Geology Reference
In-Depth Information
research. In their fourth and final year students were expected
to contribute original research work for assessment with their
final exams, so here was an opportune moment to start. As part
of his physics lectures Professor Strutt had run a course on
radioactivity and had been impressed with this young man's
advanced understanding of the subject, so Strutt invited Holmes
to help him with his research on radioactivity that he had started
at the Cavendish.
Once Rutherford and Soddy had established that the helium
found in rocks was due to the decay of radioactive elements, and
that the heat generated by radioactivity was enough to keep the
Earth hot for as long as geologists needed, it was but a short
step to realising that if the rate of helium production could be
established, and the amount of helium that had accumulated in
a rock was measured, then a relatively simple calculation would
show how long it had taken for the helium to accumulate, and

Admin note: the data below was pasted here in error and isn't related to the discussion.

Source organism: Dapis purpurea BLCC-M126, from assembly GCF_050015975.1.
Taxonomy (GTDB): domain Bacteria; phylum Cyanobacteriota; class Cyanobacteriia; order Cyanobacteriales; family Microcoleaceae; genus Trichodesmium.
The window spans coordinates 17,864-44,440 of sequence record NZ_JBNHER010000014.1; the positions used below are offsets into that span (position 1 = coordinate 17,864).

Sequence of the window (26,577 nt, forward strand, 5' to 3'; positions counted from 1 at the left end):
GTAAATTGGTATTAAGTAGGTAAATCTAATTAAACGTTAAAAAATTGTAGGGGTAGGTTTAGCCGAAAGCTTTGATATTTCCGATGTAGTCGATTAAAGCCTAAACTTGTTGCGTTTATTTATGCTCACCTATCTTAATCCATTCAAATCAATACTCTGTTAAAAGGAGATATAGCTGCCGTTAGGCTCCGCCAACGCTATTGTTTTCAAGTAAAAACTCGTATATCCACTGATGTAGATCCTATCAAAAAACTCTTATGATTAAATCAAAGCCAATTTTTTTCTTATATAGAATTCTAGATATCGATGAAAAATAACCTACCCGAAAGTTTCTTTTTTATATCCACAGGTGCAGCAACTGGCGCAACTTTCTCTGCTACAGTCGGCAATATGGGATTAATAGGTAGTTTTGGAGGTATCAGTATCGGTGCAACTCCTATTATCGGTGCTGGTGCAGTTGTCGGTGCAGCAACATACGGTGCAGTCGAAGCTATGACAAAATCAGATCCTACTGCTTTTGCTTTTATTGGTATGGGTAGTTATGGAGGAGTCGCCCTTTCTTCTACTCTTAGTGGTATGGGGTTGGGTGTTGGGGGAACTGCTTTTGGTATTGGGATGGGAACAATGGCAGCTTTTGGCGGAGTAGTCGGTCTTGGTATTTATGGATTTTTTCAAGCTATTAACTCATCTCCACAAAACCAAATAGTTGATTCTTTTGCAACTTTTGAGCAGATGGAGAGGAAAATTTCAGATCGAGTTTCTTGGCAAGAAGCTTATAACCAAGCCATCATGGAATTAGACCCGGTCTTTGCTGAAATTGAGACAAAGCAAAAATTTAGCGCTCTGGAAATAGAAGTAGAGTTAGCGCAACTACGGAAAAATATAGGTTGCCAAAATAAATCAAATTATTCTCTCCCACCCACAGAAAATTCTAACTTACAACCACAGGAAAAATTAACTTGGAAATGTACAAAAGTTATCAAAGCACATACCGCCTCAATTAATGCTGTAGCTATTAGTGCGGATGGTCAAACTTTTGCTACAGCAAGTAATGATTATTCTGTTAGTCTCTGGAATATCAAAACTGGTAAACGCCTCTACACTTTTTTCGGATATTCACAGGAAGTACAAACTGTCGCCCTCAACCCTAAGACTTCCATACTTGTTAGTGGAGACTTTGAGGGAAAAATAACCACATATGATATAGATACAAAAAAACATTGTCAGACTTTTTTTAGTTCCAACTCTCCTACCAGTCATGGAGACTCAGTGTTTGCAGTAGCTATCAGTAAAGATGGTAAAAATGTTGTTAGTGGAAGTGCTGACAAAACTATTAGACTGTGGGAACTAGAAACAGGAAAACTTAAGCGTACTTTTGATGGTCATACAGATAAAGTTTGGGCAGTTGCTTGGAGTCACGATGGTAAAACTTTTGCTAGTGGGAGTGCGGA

the real age of the rock could be established. The di~cult bit
was in establishing the rate of helium production.
Do you by any chance remember the days before digital
watches? When I was eleven years old my father gave me my first
watch. In those days a watch was a symbol that you were grow-
ing up, it meant you were old enough to look after something
expensive that was expected to last a long time, and I was
immensely thrilled that my parents considered I had reached
that age. But when I took the watch out of the box, I was a lit-
tle disappointed. It looked very odd: in place of the usual num-
bers on the dial there were little green dots, and the hands were
painted green as well. My father must have seen the look on my
face because he told me to look at it under the bed clothes, and
there I saw a wonderful sight. The dots and hands were glow-
ing so that I could tell the time in the dark. I grew to love that
watch as my most treasured possession and would place it each
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